Last week we took a break from the weekly round-up as I traveled to the other side of the world and got settled into my new life here in Japan. I’m still shaking off some jet lag, or that could just be the Asahi’s from the other night. Maybe both. Anyway, here are the best digital marketing, design, and ecommerce blog posts we came across this past week.
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By Zac Heisey – Making the move to Japan led me to really examine what it meant to work remotely, and do it right. I’ve developed some invaluable skills from working outside of office with minimal oversight, and I’ve learned a TON about myself, my working habits, what motivates me, and how actually doing work is very different from simply being at work.
By Laurie Sullivan – Everything seems to be outsourced these days, but our our knowledge?! Welp, according to research conducted by Yale University, it appears that the “Internet may cause a systematic failure to recognize the extent to which we rely on outsourced knowledge.” Basically, having instant access to information that we don’t already know has caused us to confuse the source of answers we find online. Search engines have made us believe that the answer to a given question was stored in our own mind instead of on the Internet. Mind. BLOWN.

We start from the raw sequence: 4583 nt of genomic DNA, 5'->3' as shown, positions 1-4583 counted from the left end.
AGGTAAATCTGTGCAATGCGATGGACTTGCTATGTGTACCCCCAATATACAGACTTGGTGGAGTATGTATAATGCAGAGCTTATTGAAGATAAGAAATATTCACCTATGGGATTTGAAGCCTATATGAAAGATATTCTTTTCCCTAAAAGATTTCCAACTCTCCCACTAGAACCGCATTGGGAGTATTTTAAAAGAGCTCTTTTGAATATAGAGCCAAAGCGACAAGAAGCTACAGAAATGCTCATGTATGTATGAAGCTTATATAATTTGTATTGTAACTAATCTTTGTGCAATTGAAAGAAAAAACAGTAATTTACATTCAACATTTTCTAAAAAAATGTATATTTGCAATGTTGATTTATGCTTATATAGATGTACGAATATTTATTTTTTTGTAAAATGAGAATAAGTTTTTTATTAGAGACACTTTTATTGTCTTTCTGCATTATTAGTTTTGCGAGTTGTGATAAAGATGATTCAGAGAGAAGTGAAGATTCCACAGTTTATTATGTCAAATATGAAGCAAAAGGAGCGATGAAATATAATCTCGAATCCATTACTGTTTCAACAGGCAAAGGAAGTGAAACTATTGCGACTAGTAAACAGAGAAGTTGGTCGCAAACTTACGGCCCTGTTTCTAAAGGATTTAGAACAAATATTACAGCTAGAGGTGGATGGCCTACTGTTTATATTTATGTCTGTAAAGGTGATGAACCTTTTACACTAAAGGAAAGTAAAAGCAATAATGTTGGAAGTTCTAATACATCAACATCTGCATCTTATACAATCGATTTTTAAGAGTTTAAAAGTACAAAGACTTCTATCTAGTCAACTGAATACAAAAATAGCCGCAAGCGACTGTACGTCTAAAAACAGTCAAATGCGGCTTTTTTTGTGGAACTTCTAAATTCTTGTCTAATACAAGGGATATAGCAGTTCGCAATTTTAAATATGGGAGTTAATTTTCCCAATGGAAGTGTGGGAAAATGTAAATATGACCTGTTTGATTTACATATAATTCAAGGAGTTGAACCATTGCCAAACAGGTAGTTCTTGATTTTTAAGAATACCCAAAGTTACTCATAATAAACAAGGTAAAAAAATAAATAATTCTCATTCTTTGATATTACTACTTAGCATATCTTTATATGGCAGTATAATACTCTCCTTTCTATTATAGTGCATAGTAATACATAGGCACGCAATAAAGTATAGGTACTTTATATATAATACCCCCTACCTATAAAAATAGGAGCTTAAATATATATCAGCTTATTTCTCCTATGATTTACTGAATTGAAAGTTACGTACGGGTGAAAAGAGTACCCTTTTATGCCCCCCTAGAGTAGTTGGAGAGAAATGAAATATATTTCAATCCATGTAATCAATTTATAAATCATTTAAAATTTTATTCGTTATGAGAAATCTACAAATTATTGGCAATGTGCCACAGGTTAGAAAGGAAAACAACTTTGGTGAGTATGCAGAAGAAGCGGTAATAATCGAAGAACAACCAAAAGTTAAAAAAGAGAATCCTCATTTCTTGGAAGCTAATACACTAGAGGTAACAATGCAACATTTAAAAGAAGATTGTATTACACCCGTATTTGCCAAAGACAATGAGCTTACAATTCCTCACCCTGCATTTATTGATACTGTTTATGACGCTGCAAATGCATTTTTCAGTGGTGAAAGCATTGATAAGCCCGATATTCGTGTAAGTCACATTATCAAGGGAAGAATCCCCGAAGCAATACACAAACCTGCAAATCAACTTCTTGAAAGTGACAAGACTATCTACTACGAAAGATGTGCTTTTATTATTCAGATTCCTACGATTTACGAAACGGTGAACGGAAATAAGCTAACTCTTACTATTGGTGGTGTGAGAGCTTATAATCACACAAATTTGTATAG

By Kevan Lee – Buffer rocks. As an app, as a company, and as a great resource for interesting, useful content. If you don’t know about Buffer, you best start researchin’ son. Anyway, Kevan Lee wrote up a great post this week outlining the anatomy of the elusive perfect blog post. Everything from developing headlines to writing a good hook to image best-practices is covered. I bookmarked this one for later reference, and recommend you do the same.
By Neil Patel – My boy Neil’s done it again, this time by detailing how people’s brains are hardwired to respond to stories. As any marketer worth their salt knows, good stories create great user experiences. In his infographic, Neil breaks down how storytelling actually effects the listeners brain by citing experiments and case studies. One of the more telling parts of the infographic is at the very end, which tells how overused buzzwords don’t work – marketers, pay attention!